The Fed repeated its stark assessment that “fiscal policy is restraining economic growth.” It also noted that “mortgage rates have risen somewhat,” a new check on the economy that is at least partly of the Fed’s own creation.

The average interest rate on a 30-year fixed-rate mortgage rose to 4.37 percent in July from 3.54 percent in May, according to a survey conducted by Freddie Mac. But that increase is only partly the result of investor uneasiness about the Fed’s plans; it also reflects an improved economic outlook. And that improved outlook, in turn, is mitigating the impact of the rate increases.

David Hall, president of Shore Mortgage in Troy, Mich., said that the higher rates had cut into demand for refinancing, but that demand for mortgages to buy a home remained strong. “People understand the historical context, that these are still really low rates, and coupled with all the news about home values rising, there’s still a lot of excitement about buying,” he said. “That excitement has overshadowed the rate increases a little bit.”

The Fed has also become more concerned about the sluggish pace of inflation. Prices rose at an annual pace of just 0.8 percent in the second quarter, according to the Fed’s preferred measuring stick, a measure of inflation compiled by the Bureau of Economic Analysis — well below the 2 percent annual pace that the Fed considers healthy. Low inflation can cause problems, although Mr. Bernanke recently noted that the reasons were “hard to explain to your uncle.” The primary cause for concern is the risk that prices will begin to fall, which can plunge the economy into a debilitating cycle of deflation as prospective buyers wait for prices to fall even further.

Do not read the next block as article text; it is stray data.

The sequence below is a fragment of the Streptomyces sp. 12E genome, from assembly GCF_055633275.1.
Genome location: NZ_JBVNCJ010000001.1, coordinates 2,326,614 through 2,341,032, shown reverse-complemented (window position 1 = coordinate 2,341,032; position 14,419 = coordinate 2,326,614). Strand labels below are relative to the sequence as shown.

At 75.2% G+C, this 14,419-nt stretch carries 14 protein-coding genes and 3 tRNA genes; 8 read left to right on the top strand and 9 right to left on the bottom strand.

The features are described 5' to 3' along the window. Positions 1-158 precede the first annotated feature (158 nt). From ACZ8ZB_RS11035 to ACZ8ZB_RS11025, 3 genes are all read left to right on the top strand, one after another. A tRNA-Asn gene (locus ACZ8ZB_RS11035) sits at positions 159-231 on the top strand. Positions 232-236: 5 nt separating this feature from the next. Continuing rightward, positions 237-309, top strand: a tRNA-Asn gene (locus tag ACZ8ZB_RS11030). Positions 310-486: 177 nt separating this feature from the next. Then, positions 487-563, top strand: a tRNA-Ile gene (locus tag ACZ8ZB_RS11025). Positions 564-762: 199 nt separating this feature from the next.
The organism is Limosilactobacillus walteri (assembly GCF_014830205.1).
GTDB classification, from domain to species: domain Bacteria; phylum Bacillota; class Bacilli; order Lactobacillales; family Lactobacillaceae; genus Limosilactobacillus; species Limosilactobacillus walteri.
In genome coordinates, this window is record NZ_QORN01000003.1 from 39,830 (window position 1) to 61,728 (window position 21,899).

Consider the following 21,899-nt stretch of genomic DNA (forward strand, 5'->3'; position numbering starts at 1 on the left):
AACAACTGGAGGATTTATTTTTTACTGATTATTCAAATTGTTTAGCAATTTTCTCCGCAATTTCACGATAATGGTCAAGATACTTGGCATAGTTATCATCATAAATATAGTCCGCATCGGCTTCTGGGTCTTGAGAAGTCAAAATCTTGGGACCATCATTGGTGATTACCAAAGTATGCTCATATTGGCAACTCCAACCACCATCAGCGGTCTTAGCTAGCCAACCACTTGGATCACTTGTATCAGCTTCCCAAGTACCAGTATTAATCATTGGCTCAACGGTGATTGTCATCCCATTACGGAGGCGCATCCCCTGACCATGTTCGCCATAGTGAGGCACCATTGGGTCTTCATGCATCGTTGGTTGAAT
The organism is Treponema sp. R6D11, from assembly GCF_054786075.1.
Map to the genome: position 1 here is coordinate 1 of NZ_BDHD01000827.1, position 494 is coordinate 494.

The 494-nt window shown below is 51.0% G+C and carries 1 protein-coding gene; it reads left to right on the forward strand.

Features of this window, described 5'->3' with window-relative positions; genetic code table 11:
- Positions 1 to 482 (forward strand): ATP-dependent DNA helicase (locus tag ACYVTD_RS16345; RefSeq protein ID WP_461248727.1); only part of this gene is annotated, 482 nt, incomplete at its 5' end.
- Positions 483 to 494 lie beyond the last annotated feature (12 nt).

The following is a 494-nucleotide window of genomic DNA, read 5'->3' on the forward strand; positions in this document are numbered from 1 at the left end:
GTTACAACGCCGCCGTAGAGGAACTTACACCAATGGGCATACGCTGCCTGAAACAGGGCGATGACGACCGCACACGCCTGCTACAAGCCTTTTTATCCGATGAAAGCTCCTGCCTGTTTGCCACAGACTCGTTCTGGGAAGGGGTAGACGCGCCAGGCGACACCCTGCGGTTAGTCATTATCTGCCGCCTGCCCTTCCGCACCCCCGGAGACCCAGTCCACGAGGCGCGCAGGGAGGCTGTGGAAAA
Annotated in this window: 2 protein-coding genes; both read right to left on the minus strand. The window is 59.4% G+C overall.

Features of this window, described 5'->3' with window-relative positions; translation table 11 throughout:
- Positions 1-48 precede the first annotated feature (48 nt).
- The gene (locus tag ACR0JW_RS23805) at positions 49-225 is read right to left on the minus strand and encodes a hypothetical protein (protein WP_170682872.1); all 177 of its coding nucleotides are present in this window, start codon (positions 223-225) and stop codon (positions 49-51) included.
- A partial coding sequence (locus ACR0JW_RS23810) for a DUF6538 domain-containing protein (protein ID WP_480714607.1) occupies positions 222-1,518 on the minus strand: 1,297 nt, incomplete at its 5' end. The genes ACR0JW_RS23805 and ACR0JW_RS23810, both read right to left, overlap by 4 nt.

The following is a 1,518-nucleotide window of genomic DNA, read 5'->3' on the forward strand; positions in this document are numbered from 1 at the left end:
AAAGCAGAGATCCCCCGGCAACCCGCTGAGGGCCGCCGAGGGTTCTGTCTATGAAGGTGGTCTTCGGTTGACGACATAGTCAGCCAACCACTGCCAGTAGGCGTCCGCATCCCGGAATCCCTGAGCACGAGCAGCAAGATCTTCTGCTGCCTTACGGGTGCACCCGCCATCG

James Bullard, president of the Federal Reserve Bank of St. Louis, chided his fellow officials for underplaying this risk at the committee’s June meeting. This time the Fed noted the risk in the statement but maintained its official view that the pace of price increases was likely to rise.

The statement was supported by 11 of the 12 members of the Federal Open Market Committee. The sole dissenter was Esther L. George, president of the Federal Reserve Bank of Kansas City, who has dissented at each meeting this year, citing the risks of financial destabilization and higher inflation.

The Fed’s chairman, Ben S. Bernanke, surprised investors after the committee’s June meeting by announcing that the Fed expected to reduce the volume of its monthly asset purchases later this year, and to end the purchases by the middle of next year, so long as economic growth met the Fed’s expectations.